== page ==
By John Dodge
CHICAGO (CBS) — For the first time in this millennium, a governor in Illinois has left office not under a cloud of a federal corruption investigation.
In this final hours before Gov. Bruce Rauner was inaugurated, former Gov. Pat Quinn commuted the sentences of six people, signed some bills and decided not to issue medical marijuana licenses.
That might be a typical last day in many states, except in Illinois the past two governors were sent to prison on various corruption charges.
In 2002, Gov. George Ryan decided not to seek re-election as federal prosecutors began closing in on him as part of the Operation Safe Roads investigation. About a year later, in December 2003, Ryan was indicted.
He was convicted on charges that he steered several state contracts to his friends; spent campaign funds to pay personal expenses and obstructed justice by attempting to end the state investigation of the license-for-bribes scandal. While he was Secretary of State, state workers accepted cash in return for issuing truck driver licenses.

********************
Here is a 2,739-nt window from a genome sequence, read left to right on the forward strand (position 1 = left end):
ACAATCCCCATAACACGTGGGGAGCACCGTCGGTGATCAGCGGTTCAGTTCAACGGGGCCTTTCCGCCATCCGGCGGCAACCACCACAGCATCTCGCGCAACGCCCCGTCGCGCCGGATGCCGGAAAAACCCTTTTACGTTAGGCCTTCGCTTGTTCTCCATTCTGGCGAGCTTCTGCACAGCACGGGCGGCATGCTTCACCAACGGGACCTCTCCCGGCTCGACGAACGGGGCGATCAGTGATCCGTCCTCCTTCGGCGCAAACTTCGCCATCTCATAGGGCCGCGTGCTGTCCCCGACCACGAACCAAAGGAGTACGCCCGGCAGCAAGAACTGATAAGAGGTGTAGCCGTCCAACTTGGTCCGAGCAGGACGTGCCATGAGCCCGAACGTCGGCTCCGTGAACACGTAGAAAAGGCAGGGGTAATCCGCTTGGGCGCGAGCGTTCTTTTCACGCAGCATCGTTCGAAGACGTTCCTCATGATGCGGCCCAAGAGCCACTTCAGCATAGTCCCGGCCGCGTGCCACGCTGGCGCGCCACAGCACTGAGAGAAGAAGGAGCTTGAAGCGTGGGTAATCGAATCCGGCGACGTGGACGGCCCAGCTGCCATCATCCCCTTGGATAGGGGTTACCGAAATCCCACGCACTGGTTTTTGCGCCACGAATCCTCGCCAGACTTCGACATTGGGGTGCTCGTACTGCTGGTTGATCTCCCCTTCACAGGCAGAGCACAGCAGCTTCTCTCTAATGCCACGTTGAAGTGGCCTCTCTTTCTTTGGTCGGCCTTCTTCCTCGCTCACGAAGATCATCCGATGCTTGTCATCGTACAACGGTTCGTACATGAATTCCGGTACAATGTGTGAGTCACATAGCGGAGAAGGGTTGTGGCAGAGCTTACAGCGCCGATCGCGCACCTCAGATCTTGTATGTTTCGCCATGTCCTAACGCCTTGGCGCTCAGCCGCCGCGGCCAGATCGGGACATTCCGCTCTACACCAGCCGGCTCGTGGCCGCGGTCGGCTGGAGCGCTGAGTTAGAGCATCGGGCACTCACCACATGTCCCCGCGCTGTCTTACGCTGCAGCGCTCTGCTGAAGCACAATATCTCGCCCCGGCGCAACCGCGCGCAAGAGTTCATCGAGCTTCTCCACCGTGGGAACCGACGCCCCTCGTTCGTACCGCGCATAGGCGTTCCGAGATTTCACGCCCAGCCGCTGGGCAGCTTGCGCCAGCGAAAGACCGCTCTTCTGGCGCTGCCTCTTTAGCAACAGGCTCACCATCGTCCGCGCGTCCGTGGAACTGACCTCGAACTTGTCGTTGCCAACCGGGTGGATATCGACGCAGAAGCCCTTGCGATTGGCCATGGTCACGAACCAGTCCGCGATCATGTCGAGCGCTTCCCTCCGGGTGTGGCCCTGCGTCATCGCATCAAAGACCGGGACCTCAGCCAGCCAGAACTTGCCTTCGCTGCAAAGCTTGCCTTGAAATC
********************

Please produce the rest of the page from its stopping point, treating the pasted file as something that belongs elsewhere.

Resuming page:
Ryan was released from prison in 2013 and is living in the family home in Kankakee.
Ryan’s decision not to run in 2002 cleared the way for Rod Blagojevich to become governor.
During his second term, Blagojevich was indicted on multiple counts, including conspiring to sell off a U.S. Senate appointment to the highest bidder. He was removed from office by impeachment in 2009. Quinn, who was Blagojevich’s lieutenant governor, took over and then won re-election in 2010.
Eventually, Blagojevich was convicted in a second trial (the first was declared a mistrial) and sent to prison in 2012 for 14 years.
Two other Illinois governors have been sent to jail. Otto Kerner, Jr. governor from 1961 to 1968; was convicted of bribery and income-tax charges from his time as governor, and received three years in prison in 1973.
Daniel Walker, governor from 1973 to 1977, was later involved in the savings and loan scandals and convicted of federal crimes related to fraudulent loans. He was sentenced to seven years in prison.